Colorado’s Governor may not be a huge proponent of nuclear energy, but he at least isn’t ruling it out either.
Fresh off his resounding reelection victory earlier this month, Governor Jared Polis took to the national stage with an appearance on the popular HBO political talk show “Real Time with Bill Maher” last week.
During the show’s “Overtime” segment, Maher asked Polis a viewer-submitted question about the climate policies he intends to support moving forward.
“We’re going to be 100% renewable energy by 2040 in Colorado,” the Governor said, “80% in just seven-and-a-half years by 2030.”
Maher then asked Polis what he meant by “renewable.”
“It’s solar, wind, a little bit of hydro, and geothermal I’m very excited about,” he said.
Co-panelist Robert Costa then chimed in to ask Governor Polis where he stood on nuclear energy.
“We’re open to it if the economics work. I mean, I think the big question is how will the economics work. Right now, it just hasn’t proven out yet, so let’s see where the technology goes over the next five or ten years,” Polis responded.
Maher, seemingly perplexed by the economic critique of nuclear, asked Polis to explain.
“So where a lot of the technology is driving is toward sort of smaller-scale, modular nuclear,” he said. “It doesn’t quite cost out. It always seems like it’s one of these technologies that’s like ten years away. But there’s a lot of promising stuff on drawing boards, engineers working on it. It wouldn’t be these large plants that you have in the past.”
“Terra-nuclear is promising,” progressive House Democrat Ro Khanna (CA.-17) interjected, ostensibly referring to the Bill Gates-backed SMR start-up TerraPower. “That’s something we should be looking at.”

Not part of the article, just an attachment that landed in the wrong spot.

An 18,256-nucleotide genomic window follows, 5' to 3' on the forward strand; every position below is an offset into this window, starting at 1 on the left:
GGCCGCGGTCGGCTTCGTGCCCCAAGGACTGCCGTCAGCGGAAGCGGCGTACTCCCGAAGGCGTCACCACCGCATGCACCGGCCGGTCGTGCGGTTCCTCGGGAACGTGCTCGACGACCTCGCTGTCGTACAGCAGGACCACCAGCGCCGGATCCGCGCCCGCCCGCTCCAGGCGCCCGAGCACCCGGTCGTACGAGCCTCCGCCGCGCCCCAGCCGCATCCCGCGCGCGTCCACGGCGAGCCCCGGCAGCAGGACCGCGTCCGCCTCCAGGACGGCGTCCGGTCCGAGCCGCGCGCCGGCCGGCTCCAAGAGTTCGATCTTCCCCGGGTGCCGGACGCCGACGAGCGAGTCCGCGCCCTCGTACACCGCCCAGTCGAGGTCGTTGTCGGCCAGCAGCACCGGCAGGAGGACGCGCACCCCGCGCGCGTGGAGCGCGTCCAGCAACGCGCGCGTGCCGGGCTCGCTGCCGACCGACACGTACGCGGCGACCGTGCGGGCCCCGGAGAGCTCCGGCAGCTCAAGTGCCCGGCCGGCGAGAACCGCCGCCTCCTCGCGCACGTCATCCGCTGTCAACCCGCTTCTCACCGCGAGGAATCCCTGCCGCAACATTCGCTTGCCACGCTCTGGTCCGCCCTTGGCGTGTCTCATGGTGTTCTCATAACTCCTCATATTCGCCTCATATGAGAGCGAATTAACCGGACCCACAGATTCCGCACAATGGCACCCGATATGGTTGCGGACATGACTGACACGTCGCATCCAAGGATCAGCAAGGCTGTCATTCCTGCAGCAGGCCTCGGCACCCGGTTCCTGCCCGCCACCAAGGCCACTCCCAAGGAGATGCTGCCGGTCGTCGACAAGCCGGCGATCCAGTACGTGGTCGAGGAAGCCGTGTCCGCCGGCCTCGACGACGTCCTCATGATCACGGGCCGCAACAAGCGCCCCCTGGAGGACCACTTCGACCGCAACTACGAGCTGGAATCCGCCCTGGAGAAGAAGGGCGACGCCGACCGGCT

“And I would say that geothermal is really cool, too,” Polis added. “The heat beneath our feet, right? Just tapping into this existing power source of the Earth for passive cooling and for electric.”
Here are a few things I took away from the exchange:
- I’m heartened by the Governor’s expressed openness to the idea of nuclear, though his economic critique is slightly misguided for a few reasons. While it’s true that the upfront costs of traditional nuclear plants have been a significant problem for the industry over the last couple of decades (see Plant Vogtle in Georgia), small-modular reactors (SMRs) were specifically invented to solve this very issue. With scaled-down physical footprints, lower fuel requirements, and a replicable construction process, SMR start-ups are poised to save billions on building new nuclear facilities. His critique that these SMRs “don’t quite cost out” is odd, considering that such projects are still in the demonstration phase, and the projected costs per megawatt hour (Mwh) are actually quite promising. Even with inflation impacting steel prices, and rising interest rates threatening to boost the financing costs for the first SMR demonstration, the worst case scenario cost of $100/Mwh isn’t unreasonable for a first-of-a-kind deployment—especially to fill the desperately needed niche of carbon-free dispatchable power. Many of the first solar and wind installations were built at a cost exceeding $100/Mwh, with the understanding that innovation and building out economies of scale would reduce costs over time. That same grace should be extended to early SMR projects while they attempt to prove cost improvements along the learning curve.